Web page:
The prohibition to impose federal taxes on incomes resisted for 126 years, namely until 1913, when already for decades were formed colossal monopolies possessed by one individual person (the various Carnegie, Colgate, Rockefeller, Vanderbilt, Schiff, Morgan etc., for Most of their lives never paid a dollar for income tax.
Still today, some states do not have state tax on incomes but only excise taxes, indirect tax on the sold (a kind of VAT; but they are low, average 7%).
The United States had become a frightening plutocracy: the economy was dominated by private individuals, holders of the enormous monopolies formed during the years at the turn of the century in all sectors (steel, oil, food, pharmaceuticals, etc.) except In the Post Office, reserved by the Constitution to the federal government.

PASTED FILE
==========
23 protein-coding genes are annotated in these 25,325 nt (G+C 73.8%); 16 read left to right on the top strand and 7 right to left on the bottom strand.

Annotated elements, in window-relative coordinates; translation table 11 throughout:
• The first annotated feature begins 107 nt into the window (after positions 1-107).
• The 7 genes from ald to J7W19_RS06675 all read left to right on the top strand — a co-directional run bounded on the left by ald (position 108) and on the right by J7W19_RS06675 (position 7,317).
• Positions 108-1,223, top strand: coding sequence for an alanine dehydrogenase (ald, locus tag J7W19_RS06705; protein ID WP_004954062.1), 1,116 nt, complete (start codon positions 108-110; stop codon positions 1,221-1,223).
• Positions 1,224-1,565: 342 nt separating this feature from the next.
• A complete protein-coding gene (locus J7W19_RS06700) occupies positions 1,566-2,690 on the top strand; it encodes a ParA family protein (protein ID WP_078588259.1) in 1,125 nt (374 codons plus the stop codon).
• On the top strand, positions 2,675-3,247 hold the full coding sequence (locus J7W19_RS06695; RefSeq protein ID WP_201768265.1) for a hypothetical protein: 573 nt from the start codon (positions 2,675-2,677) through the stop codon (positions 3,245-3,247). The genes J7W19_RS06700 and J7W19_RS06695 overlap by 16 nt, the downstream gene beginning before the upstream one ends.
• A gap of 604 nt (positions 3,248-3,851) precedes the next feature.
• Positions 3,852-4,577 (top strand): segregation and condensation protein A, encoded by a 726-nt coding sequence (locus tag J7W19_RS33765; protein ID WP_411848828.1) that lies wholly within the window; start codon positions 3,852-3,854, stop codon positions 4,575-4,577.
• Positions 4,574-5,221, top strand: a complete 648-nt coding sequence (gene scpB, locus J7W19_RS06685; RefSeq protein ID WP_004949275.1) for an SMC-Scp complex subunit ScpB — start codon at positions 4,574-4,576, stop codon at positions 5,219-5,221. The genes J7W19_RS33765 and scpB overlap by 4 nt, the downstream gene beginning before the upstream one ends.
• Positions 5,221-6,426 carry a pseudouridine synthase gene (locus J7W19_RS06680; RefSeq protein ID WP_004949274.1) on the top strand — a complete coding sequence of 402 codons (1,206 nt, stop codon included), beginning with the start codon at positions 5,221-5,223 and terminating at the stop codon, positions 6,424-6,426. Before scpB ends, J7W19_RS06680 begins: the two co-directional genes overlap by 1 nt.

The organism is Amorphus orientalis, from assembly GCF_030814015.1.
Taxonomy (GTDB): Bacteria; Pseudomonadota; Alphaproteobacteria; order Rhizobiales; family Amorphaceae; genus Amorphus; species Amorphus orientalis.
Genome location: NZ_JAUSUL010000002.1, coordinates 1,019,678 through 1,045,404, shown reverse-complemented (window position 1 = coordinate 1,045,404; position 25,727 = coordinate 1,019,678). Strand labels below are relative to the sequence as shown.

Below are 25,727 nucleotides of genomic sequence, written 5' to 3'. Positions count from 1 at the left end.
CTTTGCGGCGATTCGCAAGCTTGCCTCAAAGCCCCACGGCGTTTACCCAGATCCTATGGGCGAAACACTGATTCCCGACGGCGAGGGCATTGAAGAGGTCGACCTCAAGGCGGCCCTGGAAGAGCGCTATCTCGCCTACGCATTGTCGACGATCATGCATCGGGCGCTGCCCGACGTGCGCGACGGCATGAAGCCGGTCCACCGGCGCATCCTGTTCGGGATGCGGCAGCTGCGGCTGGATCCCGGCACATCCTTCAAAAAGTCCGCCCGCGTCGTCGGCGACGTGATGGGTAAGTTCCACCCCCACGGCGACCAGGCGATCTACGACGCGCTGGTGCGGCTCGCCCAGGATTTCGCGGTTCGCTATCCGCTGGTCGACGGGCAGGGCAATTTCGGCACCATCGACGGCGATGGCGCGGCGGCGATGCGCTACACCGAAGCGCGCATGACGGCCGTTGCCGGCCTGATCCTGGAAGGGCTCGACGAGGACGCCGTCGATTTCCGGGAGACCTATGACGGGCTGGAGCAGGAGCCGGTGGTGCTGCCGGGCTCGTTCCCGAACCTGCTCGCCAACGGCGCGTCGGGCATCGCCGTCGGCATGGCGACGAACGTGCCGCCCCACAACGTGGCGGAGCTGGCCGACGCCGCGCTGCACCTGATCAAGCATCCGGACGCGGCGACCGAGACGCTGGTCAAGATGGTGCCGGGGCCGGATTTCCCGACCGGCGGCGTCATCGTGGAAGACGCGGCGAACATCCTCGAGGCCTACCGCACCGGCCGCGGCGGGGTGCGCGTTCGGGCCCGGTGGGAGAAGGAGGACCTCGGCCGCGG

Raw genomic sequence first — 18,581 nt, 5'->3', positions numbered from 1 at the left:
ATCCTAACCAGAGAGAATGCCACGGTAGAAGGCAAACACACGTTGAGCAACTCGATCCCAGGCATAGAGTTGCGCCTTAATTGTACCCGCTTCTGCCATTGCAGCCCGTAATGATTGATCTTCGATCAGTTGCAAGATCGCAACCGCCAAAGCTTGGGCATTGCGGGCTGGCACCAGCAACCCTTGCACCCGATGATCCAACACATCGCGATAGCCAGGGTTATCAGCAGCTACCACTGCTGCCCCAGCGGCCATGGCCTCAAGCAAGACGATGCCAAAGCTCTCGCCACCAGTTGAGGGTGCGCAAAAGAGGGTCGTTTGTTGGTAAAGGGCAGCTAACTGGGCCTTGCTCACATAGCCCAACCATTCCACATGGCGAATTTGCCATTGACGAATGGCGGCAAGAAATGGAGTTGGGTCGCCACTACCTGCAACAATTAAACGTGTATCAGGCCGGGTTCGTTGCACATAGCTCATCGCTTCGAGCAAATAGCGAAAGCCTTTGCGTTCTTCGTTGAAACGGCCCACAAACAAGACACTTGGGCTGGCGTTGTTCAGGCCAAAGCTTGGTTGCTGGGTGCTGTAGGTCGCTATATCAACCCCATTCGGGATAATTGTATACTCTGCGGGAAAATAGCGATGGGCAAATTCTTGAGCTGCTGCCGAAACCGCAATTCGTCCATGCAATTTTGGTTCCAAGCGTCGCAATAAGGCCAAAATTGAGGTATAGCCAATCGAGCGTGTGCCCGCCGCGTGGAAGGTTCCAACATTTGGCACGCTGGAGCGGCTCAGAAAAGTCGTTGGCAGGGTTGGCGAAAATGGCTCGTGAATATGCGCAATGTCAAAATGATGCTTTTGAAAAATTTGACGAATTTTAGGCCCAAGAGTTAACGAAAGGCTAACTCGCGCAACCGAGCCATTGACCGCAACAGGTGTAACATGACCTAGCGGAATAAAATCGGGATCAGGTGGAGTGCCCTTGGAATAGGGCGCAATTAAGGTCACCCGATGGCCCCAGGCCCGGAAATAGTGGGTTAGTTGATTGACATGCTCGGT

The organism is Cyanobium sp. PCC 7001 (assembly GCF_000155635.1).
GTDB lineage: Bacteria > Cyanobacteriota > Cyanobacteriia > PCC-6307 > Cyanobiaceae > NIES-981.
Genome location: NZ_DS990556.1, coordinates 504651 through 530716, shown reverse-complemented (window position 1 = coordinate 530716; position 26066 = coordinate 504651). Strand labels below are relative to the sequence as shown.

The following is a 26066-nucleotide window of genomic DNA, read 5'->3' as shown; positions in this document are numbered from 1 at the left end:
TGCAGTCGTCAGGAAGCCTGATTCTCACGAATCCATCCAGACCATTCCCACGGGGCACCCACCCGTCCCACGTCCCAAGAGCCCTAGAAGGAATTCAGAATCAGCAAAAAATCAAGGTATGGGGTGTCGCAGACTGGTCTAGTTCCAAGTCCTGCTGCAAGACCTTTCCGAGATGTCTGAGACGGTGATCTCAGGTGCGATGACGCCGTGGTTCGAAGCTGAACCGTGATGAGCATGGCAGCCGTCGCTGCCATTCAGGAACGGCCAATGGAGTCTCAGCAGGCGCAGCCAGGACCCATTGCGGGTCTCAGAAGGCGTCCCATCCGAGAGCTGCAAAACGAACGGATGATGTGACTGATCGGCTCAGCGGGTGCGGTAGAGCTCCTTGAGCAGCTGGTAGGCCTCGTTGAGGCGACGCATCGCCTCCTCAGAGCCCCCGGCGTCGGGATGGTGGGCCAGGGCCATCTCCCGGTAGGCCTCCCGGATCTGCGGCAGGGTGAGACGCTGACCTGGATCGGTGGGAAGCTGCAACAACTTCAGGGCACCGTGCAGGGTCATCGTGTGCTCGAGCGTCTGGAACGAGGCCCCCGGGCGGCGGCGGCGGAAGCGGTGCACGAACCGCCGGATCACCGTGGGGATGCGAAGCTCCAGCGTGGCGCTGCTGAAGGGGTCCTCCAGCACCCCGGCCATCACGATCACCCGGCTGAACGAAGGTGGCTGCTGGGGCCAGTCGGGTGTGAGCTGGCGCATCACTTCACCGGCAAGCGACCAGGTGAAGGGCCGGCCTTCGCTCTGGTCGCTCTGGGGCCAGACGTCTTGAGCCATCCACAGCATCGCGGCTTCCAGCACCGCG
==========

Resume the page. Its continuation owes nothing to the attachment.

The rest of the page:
According to Charles Austin Beard (1874-1948), the greatest American historian of all time: the movement for the Constitution of the United States was originated and carried out mainly by four groups of corporated interests which had been damaged by the articles Of the Confederation: Money, Public securities, manufacturers, trade and naval armatures.
The Constitution of 1787-which the multinationals gave the way-is an antidemocratic document produced by a few dozen carriers of large corporate interests and already multinational.